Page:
A first response has been to resist any spending decreases, generally arguing that schools should be exempt from fiscal shocks. For some, this resistance has included going to court (e.g., in New Jersey and Kansas) to argue that reduced funding violates established state constitutional requirements for providing students with an adequate education. Nonetheless, a majority of the states have simply fought out their funding battles in their legislatures—with few states returning to the spending growth of the past.
This leads back to the simple question: Isn’t it possible that forced spending reductions will make the education system more efficient? Since there is spending in many districts that is not contributing much to student learning, can’t we simply squeeze out this inefficiency by cutting the funding to schools?
Although we do not have a definitive answer to that question, my response is most likely no.
If school districts had a line item in their budgets for “waste, fraud, and abuse,” we could just reduce that to deal with the budget pressures. Unfortunately, we do not find such itemized inefficiency.
It is possible, as the Council of the Great City Schools has convincingly done, to document wide differences in costs of various management functions, ranging from finance operations and procurement, to safety and security, to transportation. Many of these differences are large enough to explore further, but acting on them is unlikely to solve long-term fiscal problems, since each is a relatively small budget item.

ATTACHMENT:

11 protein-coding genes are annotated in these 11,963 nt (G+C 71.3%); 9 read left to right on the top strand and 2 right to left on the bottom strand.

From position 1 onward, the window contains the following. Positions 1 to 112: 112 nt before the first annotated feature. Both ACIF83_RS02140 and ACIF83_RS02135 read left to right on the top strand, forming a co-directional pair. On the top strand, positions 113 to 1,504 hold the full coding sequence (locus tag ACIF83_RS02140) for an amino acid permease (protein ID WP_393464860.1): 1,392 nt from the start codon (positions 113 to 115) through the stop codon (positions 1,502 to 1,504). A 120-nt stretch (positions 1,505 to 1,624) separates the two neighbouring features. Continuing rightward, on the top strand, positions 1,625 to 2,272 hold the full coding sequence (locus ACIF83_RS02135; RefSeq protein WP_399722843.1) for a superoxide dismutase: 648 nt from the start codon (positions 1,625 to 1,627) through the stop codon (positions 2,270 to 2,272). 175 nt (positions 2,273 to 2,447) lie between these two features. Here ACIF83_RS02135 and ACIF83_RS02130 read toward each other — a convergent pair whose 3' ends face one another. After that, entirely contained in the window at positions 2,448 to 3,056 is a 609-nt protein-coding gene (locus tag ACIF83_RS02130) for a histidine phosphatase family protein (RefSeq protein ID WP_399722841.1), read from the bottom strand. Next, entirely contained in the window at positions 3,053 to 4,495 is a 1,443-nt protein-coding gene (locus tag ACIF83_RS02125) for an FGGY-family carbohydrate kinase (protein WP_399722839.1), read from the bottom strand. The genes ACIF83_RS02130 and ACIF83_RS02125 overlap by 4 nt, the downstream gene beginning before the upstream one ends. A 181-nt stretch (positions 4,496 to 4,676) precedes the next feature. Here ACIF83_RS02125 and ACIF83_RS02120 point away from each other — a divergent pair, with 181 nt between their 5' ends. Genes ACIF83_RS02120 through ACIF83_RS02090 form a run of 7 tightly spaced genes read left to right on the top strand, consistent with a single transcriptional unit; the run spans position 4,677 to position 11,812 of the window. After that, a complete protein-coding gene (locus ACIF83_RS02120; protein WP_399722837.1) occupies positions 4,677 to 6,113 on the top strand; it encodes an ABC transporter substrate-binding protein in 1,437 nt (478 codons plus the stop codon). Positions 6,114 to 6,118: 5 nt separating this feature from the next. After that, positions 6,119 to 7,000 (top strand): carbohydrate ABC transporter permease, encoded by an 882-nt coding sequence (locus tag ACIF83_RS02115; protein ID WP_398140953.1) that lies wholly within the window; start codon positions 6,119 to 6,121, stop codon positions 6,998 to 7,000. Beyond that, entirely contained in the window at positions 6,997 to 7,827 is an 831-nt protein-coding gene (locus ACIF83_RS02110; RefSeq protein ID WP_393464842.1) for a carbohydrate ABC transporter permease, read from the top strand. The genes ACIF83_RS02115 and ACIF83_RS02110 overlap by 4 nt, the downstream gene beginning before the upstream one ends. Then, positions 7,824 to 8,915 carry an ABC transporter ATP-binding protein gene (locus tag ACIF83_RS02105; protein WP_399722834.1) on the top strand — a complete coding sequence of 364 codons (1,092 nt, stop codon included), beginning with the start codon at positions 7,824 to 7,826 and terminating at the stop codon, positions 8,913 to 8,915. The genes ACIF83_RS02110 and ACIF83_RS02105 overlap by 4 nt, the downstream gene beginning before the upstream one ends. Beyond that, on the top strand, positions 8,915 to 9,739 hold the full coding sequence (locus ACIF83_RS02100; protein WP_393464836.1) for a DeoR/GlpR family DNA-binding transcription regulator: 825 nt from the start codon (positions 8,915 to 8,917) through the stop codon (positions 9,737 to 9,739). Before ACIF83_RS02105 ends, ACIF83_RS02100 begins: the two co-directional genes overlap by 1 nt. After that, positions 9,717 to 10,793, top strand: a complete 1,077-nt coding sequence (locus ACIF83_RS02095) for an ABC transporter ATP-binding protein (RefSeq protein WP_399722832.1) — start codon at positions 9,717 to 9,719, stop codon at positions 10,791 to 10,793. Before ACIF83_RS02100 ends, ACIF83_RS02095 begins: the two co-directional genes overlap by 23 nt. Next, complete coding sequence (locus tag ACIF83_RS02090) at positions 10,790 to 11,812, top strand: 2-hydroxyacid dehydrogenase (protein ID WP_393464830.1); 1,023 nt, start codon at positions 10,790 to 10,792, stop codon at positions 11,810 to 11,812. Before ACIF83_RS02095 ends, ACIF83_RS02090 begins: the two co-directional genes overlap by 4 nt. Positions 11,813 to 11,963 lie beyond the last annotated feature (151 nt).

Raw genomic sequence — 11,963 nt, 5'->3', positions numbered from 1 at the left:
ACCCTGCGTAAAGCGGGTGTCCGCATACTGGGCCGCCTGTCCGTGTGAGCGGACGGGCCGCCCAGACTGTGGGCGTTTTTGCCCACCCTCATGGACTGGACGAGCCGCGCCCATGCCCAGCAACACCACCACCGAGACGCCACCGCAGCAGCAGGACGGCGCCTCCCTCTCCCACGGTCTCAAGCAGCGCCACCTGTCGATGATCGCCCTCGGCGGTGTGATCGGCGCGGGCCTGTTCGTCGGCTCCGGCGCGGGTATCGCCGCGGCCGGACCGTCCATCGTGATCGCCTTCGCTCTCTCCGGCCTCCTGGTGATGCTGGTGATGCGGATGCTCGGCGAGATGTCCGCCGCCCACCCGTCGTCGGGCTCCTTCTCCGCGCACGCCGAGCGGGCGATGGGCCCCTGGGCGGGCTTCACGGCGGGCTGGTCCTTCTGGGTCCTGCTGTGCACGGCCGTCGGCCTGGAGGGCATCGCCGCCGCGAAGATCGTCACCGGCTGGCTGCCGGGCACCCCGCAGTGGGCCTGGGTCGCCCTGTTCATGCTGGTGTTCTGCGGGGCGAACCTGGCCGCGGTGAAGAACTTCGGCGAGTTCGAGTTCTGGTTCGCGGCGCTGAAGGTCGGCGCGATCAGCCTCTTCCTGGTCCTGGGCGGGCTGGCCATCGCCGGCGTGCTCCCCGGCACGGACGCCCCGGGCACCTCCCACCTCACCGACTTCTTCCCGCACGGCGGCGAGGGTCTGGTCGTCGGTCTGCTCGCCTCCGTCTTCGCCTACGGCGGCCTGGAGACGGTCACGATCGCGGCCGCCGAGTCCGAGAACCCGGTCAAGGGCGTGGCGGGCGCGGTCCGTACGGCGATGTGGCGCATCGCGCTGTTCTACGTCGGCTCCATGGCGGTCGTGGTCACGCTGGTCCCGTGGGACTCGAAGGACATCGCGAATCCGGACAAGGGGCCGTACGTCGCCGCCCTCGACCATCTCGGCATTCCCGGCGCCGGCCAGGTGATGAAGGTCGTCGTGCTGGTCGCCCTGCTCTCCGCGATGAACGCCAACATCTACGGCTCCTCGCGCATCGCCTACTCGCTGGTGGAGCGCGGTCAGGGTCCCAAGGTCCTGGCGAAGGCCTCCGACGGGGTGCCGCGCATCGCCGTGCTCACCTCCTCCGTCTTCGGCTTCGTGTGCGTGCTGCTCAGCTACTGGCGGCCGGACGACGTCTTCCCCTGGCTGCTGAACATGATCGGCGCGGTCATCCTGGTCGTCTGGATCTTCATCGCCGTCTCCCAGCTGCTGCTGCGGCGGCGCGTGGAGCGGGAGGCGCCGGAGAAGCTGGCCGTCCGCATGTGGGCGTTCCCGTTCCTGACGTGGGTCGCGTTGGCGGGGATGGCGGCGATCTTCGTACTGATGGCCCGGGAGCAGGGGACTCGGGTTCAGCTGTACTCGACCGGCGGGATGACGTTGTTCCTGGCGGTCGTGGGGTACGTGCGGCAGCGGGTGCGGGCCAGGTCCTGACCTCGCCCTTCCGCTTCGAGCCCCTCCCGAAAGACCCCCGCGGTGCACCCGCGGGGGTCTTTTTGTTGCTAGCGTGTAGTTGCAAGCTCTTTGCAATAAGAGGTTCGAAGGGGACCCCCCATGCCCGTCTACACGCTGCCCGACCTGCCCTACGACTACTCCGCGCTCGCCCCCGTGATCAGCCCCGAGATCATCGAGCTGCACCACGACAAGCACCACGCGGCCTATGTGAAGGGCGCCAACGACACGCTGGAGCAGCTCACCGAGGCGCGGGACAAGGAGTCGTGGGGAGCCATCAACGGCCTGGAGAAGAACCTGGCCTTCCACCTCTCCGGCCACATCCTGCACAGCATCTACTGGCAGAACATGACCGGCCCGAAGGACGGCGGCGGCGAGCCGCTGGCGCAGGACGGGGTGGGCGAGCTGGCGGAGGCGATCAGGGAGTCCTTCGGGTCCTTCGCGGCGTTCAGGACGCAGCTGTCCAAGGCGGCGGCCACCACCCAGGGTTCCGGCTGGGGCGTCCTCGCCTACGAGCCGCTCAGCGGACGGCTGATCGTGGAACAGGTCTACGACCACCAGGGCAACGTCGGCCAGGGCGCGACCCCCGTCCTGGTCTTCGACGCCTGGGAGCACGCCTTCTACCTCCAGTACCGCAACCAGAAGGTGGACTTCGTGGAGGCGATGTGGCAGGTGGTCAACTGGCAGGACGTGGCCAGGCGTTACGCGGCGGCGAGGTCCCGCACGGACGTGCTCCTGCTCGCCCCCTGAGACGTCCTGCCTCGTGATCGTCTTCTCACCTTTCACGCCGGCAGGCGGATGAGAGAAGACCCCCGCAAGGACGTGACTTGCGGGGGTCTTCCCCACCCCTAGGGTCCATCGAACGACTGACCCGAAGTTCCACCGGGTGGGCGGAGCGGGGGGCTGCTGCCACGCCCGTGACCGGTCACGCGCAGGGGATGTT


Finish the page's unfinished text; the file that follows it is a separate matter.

The big money still resides in instructional personnel, meaning mainly administrators and teachers. Salary and benefits funding for instructional employees represents the largest spending area in the typical district, bringing to mind the old Willie Sutton adage about robbing banks “because that’s where the money is.” The case for inspecting this spending, however, runs much deeper.
First, as is widely recognized, teachers and principals have the largest impact on student performance, implying leverage on the achievement side of the efficiency equation. Second, numerous studies have shown that teacher pay based on degrees and experience is unrelated to teacher effectiveness, implying leverage on the cost side of the efficiency equation. Addressing issues of inefficiency almost certainly demands addressing the fact that salaries, and by implication, total compensation paid by schools, are unrelated to student outcomes.
Dealing with either side of this efficiency equation has no historic precedent, and districts are unlikely to focus on these issues just because funding is cut. Partly because of existing state labor and education laws, these issues are often simply not on the table even in times of fiscal stress. Yet, that is not the full story, because even when these constraints are not binding, we see little systematic movement toward rationalizing instructional spending and performance.